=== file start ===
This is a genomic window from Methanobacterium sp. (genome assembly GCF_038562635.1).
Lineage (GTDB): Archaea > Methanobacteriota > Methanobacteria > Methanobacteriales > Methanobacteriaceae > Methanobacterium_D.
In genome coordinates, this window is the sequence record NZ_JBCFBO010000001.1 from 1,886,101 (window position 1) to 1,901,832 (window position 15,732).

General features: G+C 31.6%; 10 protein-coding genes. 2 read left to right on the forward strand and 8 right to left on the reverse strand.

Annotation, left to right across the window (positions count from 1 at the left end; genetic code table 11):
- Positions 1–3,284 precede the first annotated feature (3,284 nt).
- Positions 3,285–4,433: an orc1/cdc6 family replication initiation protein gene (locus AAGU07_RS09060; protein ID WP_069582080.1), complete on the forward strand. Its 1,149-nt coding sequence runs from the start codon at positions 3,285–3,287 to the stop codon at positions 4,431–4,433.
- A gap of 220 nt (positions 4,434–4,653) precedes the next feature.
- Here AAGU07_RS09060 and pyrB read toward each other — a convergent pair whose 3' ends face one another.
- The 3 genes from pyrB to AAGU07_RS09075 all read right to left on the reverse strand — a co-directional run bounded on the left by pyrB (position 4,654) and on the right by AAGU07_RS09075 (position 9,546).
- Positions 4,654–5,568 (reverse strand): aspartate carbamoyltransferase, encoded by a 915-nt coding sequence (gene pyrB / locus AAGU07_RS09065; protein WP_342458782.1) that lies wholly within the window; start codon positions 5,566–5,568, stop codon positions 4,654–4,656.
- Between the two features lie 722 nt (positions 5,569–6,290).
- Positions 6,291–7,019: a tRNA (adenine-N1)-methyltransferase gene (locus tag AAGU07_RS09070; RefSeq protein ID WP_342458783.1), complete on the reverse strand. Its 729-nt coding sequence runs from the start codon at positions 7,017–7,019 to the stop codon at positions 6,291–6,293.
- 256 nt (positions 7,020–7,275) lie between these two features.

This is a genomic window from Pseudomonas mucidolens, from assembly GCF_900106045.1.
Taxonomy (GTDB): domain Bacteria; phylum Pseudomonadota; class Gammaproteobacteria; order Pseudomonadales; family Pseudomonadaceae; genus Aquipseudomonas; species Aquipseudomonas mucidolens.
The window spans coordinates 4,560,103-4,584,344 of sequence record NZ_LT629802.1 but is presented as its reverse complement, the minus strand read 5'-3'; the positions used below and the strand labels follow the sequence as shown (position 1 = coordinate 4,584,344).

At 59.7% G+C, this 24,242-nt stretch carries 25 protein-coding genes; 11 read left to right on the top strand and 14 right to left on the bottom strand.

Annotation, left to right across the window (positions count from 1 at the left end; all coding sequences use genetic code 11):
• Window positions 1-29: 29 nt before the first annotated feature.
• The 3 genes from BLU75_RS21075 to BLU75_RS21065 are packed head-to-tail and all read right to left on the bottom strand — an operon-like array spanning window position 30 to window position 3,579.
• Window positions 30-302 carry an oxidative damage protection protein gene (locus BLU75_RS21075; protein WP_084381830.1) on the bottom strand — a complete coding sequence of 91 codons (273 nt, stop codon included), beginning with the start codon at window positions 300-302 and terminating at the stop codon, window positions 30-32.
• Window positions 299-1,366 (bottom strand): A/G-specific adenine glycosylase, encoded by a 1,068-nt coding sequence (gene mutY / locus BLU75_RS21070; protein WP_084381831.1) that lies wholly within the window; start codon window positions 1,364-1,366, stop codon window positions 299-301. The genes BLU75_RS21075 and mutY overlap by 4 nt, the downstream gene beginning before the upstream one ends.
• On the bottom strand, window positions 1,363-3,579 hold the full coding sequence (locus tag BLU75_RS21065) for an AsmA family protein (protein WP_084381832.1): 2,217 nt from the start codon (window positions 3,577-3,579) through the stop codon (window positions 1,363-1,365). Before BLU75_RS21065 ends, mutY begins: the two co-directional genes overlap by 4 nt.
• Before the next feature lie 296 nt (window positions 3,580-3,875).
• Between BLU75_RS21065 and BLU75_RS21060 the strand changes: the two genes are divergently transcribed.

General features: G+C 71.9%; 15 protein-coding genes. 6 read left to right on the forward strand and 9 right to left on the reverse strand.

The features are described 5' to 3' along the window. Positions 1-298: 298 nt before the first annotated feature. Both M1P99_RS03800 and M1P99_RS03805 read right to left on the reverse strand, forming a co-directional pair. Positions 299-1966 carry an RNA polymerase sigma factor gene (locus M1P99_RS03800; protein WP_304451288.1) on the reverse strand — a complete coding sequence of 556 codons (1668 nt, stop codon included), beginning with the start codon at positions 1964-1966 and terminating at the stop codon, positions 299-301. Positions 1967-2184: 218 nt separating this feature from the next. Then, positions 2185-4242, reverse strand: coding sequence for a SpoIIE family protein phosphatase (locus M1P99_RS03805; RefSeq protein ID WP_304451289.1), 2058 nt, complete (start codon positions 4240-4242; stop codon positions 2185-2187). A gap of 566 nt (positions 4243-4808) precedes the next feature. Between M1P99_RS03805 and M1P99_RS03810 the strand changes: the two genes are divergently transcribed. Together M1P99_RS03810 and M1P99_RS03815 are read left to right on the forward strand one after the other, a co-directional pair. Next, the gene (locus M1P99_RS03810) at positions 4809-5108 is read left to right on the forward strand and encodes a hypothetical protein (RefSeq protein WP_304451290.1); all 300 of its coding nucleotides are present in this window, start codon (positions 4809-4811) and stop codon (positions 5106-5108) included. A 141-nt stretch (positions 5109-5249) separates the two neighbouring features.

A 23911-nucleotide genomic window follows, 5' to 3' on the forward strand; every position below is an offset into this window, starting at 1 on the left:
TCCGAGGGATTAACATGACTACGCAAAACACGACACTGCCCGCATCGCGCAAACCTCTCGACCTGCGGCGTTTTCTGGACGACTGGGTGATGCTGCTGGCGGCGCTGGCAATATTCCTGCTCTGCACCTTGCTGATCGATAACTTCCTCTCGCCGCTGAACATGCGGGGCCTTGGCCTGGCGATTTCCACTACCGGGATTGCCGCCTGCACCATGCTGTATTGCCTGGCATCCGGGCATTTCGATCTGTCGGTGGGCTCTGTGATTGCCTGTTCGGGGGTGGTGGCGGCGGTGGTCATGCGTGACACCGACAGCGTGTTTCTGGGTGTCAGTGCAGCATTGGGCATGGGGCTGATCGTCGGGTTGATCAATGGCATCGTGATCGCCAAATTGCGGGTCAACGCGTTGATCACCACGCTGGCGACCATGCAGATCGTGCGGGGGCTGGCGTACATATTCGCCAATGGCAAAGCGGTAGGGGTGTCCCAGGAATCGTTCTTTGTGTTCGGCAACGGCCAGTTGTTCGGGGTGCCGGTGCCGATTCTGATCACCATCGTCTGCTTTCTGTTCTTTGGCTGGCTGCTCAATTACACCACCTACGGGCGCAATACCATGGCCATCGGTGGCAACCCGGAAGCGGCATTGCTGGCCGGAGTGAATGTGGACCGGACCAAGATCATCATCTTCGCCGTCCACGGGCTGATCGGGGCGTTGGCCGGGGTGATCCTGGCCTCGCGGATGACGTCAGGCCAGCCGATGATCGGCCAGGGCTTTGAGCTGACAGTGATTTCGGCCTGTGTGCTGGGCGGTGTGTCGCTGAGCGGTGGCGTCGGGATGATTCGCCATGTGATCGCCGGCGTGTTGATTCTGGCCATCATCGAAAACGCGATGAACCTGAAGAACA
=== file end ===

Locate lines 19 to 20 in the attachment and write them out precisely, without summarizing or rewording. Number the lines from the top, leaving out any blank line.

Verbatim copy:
Annotation, left to right across the window (positions count from 1 at the left end; all coding sequences use genetic code 11):
• Window positions 1-29: 29 nt before the first annotated feature.